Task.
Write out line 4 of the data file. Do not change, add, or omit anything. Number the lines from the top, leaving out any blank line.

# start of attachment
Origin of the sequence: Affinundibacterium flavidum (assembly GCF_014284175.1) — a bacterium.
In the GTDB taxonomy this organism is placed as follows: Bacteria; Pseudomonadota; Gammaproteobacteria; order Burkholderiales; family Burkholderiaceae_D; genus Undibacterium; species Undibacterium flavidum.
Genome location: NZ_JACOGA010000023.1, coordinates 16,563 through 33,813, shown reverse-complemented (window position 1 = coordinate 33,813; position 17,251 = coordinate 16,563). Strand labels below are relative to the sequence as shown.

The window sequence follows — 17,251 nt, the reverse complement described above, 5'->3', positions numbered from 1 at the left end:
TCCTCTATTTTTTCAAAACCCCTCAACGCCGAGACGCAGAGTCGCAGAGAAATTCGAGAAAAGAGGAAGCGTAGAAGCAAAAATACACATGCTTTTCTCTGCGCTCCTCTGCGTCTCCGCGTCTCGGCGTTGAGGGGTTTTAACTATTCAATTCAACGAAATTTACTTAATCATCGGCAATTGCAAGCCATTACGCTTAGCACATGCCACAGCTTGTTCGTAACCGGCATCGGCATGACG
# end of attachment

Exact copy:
The window sequence follows — 17,251 nt, the reverse complement described above, 5'->3', positions numbered from 1 at the left end: